Sweden became the first major Western European country to recognise Palestine in October, but Prime Minister Stefan Löfven stressed that the recognition came with responsibilities.
"According to us Palestine is now a state. Our expectations of Palestine and their leadership will therefore increase," Löfven told reporters during Abbas' visit to Stockholm.
"There is no contradiction between keeping good relations with Palestine and keeping good relations with Israel," Löfven added.
Sweden's move to recognise Palestine last year prompted Israel to temporarily withdraw its Stockholm ambassador as relations between the two countries cooled.
Löfven announced a new aid programme to the Palestinians worth 1.5 billion kronor ($180 million, 159 million euros).
The deal stretches until 2019 and will go toward projects to fight corruption and promote gender equality and human rights.
Löfven said both Palestine and Israel must be "ready to compromise" and that Sweden would support Palestine in "setting a regional example when it comes to women's rights."
Abbas, who arrived on late Monday, thanked Sweden for the aid package and expressed the wish that "other countries would also recognise Palestine as a state."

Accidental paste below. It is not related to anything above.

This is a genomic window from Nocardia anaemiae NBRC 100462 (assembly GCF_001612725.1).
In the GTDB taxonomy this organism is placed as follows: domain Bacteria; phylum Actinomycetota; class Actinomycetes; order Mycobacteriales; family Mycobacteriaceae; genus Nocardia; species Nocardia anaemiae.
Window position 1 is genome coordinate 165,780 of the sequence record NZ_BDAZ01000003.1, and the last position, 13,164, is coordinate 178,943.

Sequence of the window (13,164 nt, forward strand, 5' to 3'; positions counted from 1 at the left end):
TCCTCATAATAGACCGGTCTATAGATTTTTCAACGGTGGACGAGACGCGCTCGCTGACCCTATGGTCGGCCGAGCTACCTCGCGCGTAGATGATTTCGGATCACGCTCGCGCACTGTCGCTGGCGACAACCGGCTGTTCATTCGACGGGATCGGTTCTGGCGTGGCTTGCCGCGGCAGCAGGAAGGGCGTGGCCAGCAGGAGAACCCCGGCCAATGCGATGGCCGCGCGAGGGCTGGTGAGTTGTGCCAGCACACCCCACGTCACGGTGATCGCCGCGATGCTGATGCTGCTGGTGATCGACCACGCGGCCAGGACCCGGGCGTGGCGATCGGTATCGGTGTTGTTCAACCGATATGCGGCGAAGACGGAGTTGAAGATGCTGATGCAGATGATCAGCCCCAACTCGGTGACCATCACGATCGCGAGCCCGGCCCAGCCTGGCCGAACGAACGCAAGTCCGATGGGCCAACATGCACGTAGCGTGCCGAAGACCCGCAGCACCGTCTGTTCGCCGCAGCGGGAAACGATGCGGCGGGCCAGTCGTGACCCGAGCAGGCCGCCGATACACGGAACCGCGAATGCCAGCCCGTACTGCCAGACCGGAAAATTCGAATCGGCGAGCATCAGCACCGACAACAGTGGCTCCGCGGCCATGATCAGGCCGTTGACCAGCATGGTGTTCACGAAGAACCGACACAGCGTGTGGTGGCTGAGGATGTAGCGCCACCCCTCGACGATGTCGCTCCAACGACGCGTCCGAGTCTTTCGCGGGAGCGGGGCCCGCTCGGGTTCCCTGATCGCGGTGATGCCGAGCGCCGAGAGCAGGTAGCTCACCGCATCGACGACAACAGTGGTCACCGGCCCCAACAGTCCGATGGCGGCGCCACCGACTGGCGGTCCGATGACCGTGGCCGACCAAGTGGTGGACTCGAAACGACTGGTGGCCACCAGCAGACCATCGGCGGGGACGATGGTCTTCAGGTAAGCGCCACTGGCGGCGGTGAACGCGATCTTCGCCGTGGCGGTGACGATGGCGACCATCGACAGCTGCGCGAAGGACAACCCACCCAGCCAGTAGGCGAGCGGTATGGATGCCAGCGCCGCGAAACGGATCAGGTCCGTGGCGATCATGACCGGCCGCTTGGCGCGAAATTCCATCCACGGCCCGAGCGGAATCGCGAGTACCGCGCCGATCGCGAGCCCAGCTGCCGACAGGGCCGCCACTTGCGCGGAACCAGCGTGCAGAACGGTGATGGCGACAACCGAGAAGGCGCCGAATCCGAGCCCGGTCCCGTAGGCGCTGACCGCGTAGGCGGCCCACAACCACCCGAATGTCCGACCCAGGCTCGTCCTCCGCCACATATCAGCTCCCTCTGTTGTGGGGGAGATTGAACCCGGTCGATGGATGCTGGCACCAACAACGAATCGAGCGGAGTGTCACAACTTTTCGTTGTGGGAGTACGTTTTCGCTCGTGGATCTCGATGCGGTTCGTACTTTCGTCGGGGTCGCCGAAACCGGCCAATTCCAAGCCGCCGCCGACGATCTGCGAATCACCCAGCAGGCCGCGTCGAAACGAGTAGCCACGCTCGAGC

"I am reaching out to Israel because we cannot achieve peace if we don't sit down for negotiations," Abbas added.
Wallström last month postponed a trip to Israel amid Israeli press reports that her counterpart Avigdor Lieberman did not want to meet her.
Ahead of Abbas' visit, Israel's Stockholm Ambassador Isaac Bachman described the Palestinian leader's diplomatic efforts as a "diversion" from direct talks with Israel.
According to the Palestinian Authority, around 135 countries have recognised the state of Palestine including several that are now EU members.
Peace talks between Israel and the Palestinians collapsed in April last year, and a bloody war in Gaza erupted just a few months later.